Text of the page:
Learn which plants thrive in your Hardiness Zone with our new interactive map!

How to Kill Whiteflies on Gardenias

By Meg Butler ; Updated September 21, 2017
Don't let whiteflies take over your gardenias.
bud of gardenia image by Igor Zhorov from Fotolia.com

Whiteflies are hard to miss. Every time you water or walk by your gardenias, they fly up in pesky white swarms. Or, you may have noticed their eggs on the underside of your gardenia’s leaves. Whatever the sign, it’s important to kill white flies as soon as you notice them. These insects spread rapidly, especially in the warm southern areas, and can quickly overwhelm a gardenia bush. Large enough numbers of them will strip its foliage, potentially spread viruses and diseases, and maybe even kill a weakened plant.

Destroy any whitefly eggs that you may find growing on the underside of your gardenia's leaves. Prune the leaves and dispose of them. Crush the eggs or spray them with horticultural oil.

Suck large swarms of whiteflies up with the hose on your vacuum.

Spray the adult population. Whiteflies are quite susceptible to a number of controls: insecticidal soap, neem and horticultural oils, and pesticides like purethrum, permethrin and bifenthrin. The trouble lies in the application. All of these methods work by contact, and whiteflies are quick little blighters. Whichever method you choose, you will likely need to spray your gardenias once weekly for a month. And when you do spray, aim at the underside of your gardenia's leaves where the whiteflies live.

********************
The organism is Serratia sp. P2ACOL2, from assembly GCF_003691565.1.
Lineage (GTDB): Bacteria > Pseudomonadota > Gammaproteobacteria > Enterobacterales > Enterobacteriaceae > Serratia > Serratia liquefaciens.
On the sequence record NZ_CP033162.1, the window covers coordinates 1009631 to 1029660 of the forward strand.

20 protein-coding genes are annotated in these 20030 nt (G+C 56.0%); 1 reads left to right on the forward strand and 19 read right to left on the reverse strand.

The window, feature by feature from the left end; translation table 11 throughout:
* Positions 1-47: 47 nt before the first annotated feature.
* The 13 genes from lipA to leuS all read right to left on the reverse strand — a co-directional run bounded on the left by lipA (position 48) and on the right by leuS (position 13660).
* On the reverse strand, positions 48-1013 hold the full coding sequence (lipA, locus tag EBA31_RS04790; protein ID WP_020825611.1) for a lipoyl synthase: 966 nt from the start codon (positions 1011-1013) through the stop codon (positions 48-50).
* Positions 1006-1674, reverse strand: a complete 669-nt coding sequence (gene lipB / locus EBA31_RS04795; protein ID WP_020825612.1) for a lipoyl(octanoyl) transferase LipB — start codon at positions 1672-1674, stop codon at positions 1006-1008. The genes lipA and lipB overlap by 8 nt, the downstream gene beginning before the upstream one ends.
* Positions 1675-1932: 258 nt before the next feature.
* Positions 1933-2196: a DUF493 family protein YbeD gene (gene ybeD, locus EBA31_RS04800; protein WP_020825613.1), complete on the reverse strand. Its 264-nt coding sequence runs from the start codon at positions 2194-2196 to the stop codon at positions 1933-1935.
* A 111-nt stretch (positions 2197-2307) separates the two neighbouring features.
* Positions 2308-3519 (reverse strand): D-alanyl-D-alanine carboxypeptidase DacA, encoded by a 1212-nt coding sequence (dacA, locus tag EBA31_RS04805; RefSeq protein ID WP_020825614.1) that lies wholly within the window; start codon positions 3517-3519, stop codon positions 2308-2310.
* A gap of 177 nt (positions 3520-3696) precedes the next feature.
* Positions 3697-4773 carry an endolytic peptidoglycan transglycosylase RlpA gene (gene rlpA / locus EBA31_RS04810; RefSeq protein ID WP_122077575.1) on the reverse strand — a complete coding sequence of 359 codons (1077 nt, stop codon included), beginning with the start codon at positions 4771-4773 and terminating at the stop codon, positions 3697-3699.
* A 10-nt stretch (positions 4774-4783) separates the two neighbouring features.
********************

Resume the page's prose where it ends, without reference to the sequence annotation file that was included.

Release beneficial insects into your garden. Ladybugs (Delphastus pusillus), green lacewings (Chrysoperla spp.) and predatory mites (Euseius spp.) all feed on whiteflies. If you release beneficial insects, abstain from spraying your gardenias. The pesticides will kill the beneficial insects as well.


Things You Will Need

  • Vacuum
  • Pruning shears
  • Insecticidal soap, horticultural oil or pesticide
  • Beneficial insects


  • Your whiteflies may be a sign that your gardenias are suffering from phosphorous or magnesium deficiencies.
  • Large populations of whiteflies can be difficult to control. If a combination of control methods fails, you may need to uproot your gardenias and replace them with a whitefly-resistant plant.

About the Author


Based in Houston, Texas, Meg Butler is a professional farmer, house flipper and landscaper. When not busy learning about homes and appliances she's sharing that knowledge. Butler began blogging, editing and writing in 2000. Her work has appered in the "Houston Press" and several other publications. She has an A.A. in journalism and a B.A. in history from New York University.